The ease with which Times Square bomb-plot accused Faisal Shahzad was allegedly able to undergo bombmaking instruction during a visit to Pakistan has once again highlighted the country's enduring reputation as the destination of choice for jihadist tourism. The claim by Pakistani government sources that Shahzad trained at a camp in North Waziristan will ratchet up pressure on Islamabad to crack down on militant groups that operate in zones of lawlessness on its soil, and to dismantle the infrastructure that continues to attract aspiring terrorists seeking to attack the West.
Although details of Shahzad's ideological journey remain murky, Pakistanis who knew him say Shahzad came from a quietly religious family, and may only have become radicalized recently. "Last time when I met him," retired schoolteacher Nazirullah Khan told Reuters, "he didn't have a beard. I attended his wedding." Shahzad's possible links to Pakistani militant groups are under investigation, but some officials suspect that he may have had ties to Jaish-e-Muhammad (JeM), a banned terror group that began its life as a proxy of Pakistan's intelligence services deployed to fight India in Kashmir. Lashkar-e-Taiba (LeT), the group responsible for the 2008 Mumbai massacre, is also being investigated as a possibility, a senior Pakistani government source told TIME.
If suspicions of such links prove true, Shahzad's case would hardly be the first time a Western walk-in has turned up in the midst of Pakistani jihadist groups. Last October, David Headley, another U.S. citizen of Pakistani origin, was arrested and later charged with helping plan the November 2008 Mumbai massacre. According to a plea agreement issued by the Justice Department in March, Headley made contact with al-Qaeda operatives during two trips to North Waziristan the tribal area under limited central government authority, where Shahzad is also said to have received his training. North Waziristan is the only tribal area untouched thus far by Pakistan's military offensives against its domestic Taliban insurgency, and the region is home to an assortment of jihadist groups that have working relationships with one another (including al-Qaeda). The Pakistani Army has deferred any offensive in the area, claiming limits on its capacity to take on such a mission right now, but the Times Square plot is likely to revive U.S. pressure for an offensive there.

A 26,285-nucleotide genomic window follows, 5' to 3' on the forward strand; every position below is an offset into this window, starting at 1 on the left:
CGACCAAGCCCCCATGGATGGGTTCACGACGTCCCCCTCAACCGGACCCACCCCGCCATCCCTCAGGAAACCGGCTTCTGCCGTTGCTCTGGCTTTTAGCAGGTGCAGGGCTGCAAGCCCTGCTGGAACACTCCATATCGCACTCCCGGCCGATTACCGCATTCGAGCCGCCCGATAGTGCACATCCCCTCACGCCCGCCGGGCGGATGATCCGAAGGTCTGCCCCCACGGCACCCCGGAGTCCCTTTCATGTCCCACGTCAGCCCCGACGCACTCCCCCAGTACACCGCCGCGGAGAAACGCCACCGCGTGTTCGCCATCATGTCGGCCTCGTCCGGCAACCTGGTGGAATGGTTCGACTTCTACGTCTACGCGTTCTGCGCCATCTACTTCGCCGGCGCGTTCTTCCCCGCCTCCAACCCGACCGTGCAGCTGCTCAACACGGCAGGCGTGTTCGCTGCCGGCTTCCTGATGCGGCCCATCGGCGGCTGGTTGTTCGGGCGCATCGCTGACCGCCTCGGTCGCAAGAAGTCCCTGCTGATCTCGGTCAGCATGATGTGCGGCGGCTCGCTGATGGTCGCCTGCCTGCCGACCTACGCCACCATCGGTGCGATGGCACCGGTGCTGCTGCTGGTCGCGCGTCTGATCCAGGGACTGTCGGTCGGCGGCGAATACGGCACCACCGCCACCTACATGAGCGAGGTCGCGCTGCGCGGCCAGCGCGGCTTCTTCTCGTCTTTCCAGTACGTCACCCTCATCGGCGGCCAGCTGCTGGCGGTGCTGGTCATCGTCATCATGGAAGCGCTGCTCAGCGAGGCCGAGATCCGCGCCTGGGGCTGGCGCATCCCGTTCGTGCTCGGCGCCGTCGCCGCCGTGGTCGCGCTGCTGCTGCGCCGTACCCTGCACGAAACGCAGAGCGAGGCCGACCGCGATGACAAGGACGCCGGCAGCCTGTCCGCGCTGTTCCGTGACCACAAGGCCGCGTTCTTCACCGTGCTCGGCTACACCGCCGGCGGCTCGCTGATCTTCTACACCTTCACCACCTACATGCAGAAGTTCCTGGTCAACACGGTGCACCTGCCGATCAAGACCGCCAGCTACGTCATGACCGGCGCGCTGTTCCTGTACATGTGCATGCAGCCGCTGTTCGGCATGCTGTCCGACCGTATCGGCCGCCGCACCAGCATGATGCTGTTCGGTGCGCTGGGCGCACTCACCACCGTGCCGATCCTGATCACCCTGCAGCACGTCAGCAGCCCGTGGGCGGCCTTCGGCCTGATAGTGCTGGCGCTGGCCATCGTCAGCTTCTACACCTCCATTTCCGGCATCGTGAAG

Shahzad and similar volunteers who arrive from the West are believed by Pakistani analysts to have begun their radicalization before making contact with local militant groups. "Somehow, in Canada, Britain and the U.S., people get self-radicalized, then they try and get in touch with radical organizations, depending on their background," says Amir Rana, director of the Pakistan Institute for Peace Studies. "If they are Pakistanis, they come here." And the Internet has proved to be a powerful tool for both radicalization and recruitment. "There's so much available in cyberspace, it would scare you to death," says Ayesha Siddiqa, an independent security analyst in Islamabad.
Any aspiring jihadist arriving in Pakistan is spoiled for choice when it comes to finding a militant group with which to sign up. Banned organizations such as LeT operate openly under different names, and it's not very difficult for the determined volunteer militant to find his way to such groups. "It's like a drug addict arriving in a new town," adds Siddiqa. "They always figure out where to get their fix."
Recruits bearing Western citizenship are prized by terror groups, because their passports, education, facility with language and relative comfort with life in Western cities are largely absent among the young, impressionable madrasah students often chosen to carry out vicious bombings in Pakistan, Afghanistan or even India. The potential of these more cosmopolitan recruits to strike in the heart of the West further fuels jihadist fantasies. As Michael Chertoff, the former head of Homeland Security, told MSNBC on Wednesday, "Unfortunately this is the kind of perfect mole for the terrorists. And this is why they're recruiting people who ... have clean records, are American citizens, have lived in America, because they want to take advantage of that cleanliness as a way of evading our defenses."
Britain has had to deal with this problem since the July 2005 bombings of the London commuter system. Given the vast number of Britons of Pakistani origin who move back and forth between the two countries, policing the traffic has severely tested authorities. The U.S. is not immune: Headley was able to move undetected between America, India and Pakistan for nearly seven years. Clearly, a problem also exists with respect to the extent of coordination between Western intelligence agencies and their Pakistani counterparts.
Shahzad, had he been seeking to join up with militants in Pakistan, would have had two distinct advantages over other Western-based volunteers. Having spent the first 18 years of his life in Pakistan, he was at ease in the country. His family's background in the northwest meant that he likely spoke Pashto, a rare asset. And the status of his father, retired senior air-force officer Bahar ul-Haq, is the sort of connection known to avert a suspicious gaze from law-enforcement agencies in Pakistan. Siddiqa goes further: "If you are traveling in Waziristan, and you are stopped, the fact that you are an air-force vice marshal's son can offer you protection," she says.
But whatever training Shahzad may have received in Waziristan must have been mercifully poor, judging by the multiple mistakes in the botched bombing attempt to which U.S. officials say he has confessed. Yet he's unlikely to have been the only Western wannabe to have passed through these camps and then returned to the West to put his militant education to work.